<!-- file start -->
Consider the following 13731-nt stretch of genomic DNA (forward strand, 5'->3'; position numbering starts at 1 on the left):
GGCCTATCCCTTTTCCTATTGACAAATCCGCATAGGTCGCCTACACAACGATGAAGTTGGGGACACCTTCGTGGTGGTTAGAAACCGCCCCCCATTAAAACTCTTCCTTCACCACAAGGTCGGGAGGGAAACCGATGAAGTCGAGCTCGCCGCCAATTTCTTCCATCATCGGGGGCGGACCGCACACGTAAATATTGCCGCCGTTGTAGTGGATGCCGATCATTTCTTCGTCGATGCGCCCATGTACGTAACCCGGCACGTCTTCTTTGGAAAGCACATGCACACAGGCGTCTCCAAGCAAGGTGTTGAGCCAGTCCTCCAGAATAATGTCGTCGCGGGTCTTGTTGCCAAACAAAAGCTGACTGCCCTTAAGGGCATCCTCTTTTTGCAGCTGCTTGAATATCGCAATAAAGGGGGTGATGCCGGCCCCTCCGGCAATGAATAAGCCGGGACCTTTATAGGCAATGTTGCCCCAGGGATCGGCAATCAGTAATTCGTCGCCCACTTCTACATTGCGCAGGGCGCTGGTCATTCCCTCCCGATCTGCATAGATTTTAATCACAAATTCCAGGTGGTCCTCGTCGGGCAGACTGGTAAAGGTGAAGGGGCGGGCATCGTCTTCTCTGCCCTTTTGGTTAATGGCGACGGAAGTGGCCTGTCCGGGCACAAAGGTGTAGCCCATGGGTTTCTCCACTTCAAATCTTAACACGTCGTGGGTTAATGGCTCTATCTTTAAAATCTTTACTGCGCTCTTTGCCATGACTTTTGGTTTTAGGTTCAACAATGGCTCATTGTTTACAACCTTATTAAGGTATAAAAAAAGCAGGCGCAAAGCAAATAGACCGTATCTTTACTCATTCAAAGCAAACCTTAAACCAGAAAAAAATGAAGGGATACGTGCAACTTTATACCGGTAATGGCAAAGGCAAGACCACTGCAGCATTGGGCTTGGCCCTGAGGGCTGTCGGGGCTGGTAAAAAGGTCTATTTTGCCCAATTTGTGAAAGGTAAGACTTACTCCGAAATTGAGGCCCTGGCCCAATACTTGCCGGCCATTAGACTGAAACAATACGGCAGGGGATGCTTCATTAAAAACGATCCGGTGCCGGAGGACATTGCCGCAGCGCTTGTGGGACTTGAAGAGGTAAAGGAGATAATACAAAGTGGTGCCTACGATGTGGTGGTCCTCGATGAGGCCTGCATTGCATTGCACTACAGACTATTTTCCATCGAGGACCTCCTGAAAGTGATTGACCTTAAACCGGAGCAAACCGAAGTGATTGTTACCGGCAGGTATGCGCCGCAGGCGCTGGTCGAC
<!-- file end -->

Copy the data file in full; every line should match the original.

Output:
Consider the following 13731-nt stretch of genomic DNA (forward strand, 5'->3'; position numbering starts at 1 on the left):
GGCCTATCCCTTTTCCTATTGACAAATCCGCATAGGTCGCCTACACAACGATGAAGTTGGGGACACCTTCGTGGTGGTTAGAAACCGCCCCCCATTAAAACTCTTCCTTCACCACAAGGTCGGGAGGGAAACCGATGAAGTCGAGCTCGCCGCCAATTTCTTCCATCATCGGGGGCGGACCGCACACGTAAATATTGCCGCCGTTGTAGTGGATGCCGATCATTTCTTCGTCGATGCGCCCATGTACGTAACCCGGCACGTCTTCTTTGGAAAGCACATGCACACAGGCGTCTCCAAGCAAGGTGTTGAGCCAGTCCTCCAGAATAATGTCGTCGCGGGTCTTGTTGCCAAACAAAAGCTGACTGCCCTTAAGGGCATCCTCTTTTTGCAGCTGCTTGAATATCGCAATAAAGGGGGTGATGCCGGCCCCTCCGGCAATGAATAAGCCGGGACCTTTATAGGCAATGTTGCCCCAGGGATCGGCAATCAGTAATTCGTCGCCCACTTCTACATTGCGCAGGGCGCTGGTCATTCCCTCCCGATCTGCATAGATTTTAATCACAAATTCCAGGTGGTCCTCGTCGGGCAGACTGGTAAAGGTGAAGGGGCGGGCATCGTCTTCTCTGCCCTTTTGGTTAATGGCGACGGAAGTGGCCTGTCCGGGCACAAAGGTGTAGCCCATGGGTTTCTCCACTTCAAATCTTAACACGTCGTGGGTTAATGGCTCTATCTTTAAAATCTTTACTGCGCTCTTTGCCATGACTTTTGGTTTTAGGTTCAACAATGGCTCATTGTTTACAACCTTATTAAGGTATAAAAAAAGCAGGCGCAAAGCAAATAGACCGTATCTTTACTCATTCAAAGCAAACCTTAAACCAGAAAAAAATGAAGGGATACGTGCAACTTTATACCGGTAATGGCAAAGGCAAGACCACTGCAGCATTGGGCTTGGCCCTGAGGGCTGTCGGGGCTGGTAAAAAGGTCTATTTTGCCCAATTTGTGAAAGGTAAGACTTACTCCGAAATTGAGGCCCTGGCCCAATACTTGCCGGCCATTAGACTGAAACAATACGGCAGGGGATGCTTCATTAAAAACGATCCGGTGCCGGAGGACATTGCCGCAGCGCTTGTGGGACTTGAAGAGGTAAAGGAGATAATACAAAGTGGTGCCTACGATGTGGTGGTCCTCGATGAGGCCTGCATTGCATTGCACTACAGACTATTTTCCATCGAGGACCTCCTGAAAGTGATTGACCTTAAACCGGAGCAAACCGAAGTGATTGTTACCGGCAGGTATGCGCCGCAGGCGCTGGTCGAC